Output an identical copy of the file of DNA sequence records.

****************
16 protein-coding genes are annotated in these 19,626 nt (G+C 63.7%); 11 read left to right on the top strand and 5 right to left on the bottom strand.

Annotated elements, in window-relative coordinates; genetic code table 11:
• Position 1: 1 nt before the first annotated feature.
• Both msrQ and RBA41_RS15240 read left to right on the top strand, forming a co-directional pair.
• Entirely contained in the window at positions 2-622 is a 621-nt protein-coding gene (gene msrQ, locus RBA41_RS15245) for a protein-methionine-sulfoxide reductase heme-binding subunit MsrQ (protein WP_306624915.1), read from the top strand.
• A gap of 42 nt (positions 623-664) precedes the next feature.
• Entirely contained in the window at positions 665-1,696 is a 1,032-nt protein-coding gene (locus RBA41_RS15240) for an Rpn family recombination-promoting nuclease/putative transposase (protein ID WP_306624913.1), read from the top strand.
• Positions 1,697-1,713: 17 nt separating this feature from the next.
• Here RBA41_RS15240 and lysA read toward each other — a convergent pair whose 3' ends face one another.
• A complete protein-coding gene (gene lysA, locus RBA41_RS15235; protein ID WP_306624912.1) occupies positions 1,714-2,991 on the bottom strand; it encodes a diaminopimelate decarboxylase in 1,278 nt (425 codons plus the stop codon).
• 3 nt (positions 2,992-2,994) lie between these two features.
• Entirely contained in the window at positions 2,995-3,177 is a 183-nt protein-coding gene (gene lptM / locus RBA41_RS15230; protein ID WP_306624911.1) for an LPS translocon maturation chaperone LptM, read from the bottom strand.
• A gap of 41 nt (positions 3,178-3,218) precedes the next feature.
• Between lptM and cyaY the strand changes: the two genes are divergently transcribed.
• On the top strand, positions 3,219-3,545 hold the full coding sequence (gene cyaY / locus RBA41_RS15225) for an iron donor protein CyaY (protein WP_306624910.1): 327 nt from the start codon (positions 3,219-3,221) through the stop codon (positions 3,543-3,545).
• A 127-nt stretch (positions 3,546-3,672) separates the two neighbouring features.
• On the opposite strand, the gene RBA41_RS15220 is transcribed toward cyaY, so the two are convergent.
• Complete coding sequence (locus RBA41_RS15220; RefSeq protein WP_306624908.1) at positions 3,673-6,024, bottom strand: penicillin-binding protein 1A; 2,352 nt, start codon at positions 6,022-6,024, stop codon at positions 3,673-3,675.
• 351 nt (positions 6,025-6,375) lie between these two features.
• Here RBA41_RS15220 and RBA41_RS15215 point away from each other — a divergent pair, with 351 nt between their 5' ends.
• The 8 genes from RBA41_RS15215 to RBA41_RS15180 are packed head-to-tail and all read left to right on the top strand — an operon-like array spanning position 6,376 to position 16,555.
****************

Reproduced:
16 protein-coding genes are annotated in these 19,626 nt (G+C 63.7%); 11 read left to right on the top strand and 5 right to left on the bottom strand.

Annotated elements, in window-relative coordinates; genetic code table 11:
• Position 1: 1 nt before the first annotated feature.
• Both msrQ and RBA41_RS15240 read left to right on the top strand, forming a co-directional pair.
• Entirely contained in the window at positions 2-622 is a 621-nt protein-coding gene (gene msrQ, locus RBA41_RS15245) for a protein-methionine-sulfoxide reductase heme-binding subunit MsrQ (protein WP_306624915.1), read from the top strand.
• A gap of 42 nt (positions 623-664) precedes the next feature.
• Entirely contained in the window at positions 665-1,696 is a 1,032-nt protein-coding gene (locus RBA41_RS15240) for an Rpn family recombination-promoting nuclease/putative transposase (protein ID WP_306624913.1), read from the top strand.
• Positions 1,697-1,713: 17 nt separating this feature from the next.
• Here RBA41_RS15240 and lysA read toward each other — a convergent pair whose 3' ends face one another.
• A complete protein-coding gene (gene lysA, locus RBA41_RS15235; protein ID WP_306624912.1) occupies positions 1,714-2,991 on the bottom strand; it encodes a diaminopimelate decarboxylase in 1,278 nt (425 codons plus the stop codon).
• 3 nt (positions 2,992-2,994) lie between these two features.
• Entirely contained in the window at positions 2,995-3,177 is a 183-nt protein-coding gene (gene lptM / locus RBA41_RS15230; protein ID WP_306624911.1) for an LPS translocon maturation chaperone LptM, read from the bottom strand.
• A gap of 41 nt (positions 3,178-3,218) precedes the next feature.
• Between lptM and cyaY the strand changes: the two genes are divergently transcribed.
• On the top strand, positions 3,219-3,545 hold the full coding sequence (gene cyaY / locus RBA41_RS15225) for an iron donor protein CyaY (protein WP_306624910.1): 327 nt from the start codon (positions 3,219-3,221) through the stop codon (positions 3,543-3,545).
• A 127-nt stretch (positions 3,546-3,672) separates the two neighbouring features.
• On the opposite strand, the gene RBA41_RS15220 is transcribed toward cyaY, so the two are convergent.
• Complete coding sequence (locus RBA41_RS15220; RefSeq protein WP_306624908.1) at positions 3,673-6,024, bottom strand: penicillin-binding protein 1A; 2,352 nt, start codon at positions 6,022-6,024, stop codon at positions 3,673-3,675.
• 351 nt (positions 6,025-6,375) lie between these two features.
• Here RBA41_RS15220 and RBA41_RS15215 point away from each other — a divergent pair, with 351 nt between their 5' ends.
• The 8 genes from RBA41_RS15215 to RBA41_RS15180 are packed head-to-tail and all read left to right on the top strand — an operon-like array spanning position 6,376 to position 16,555.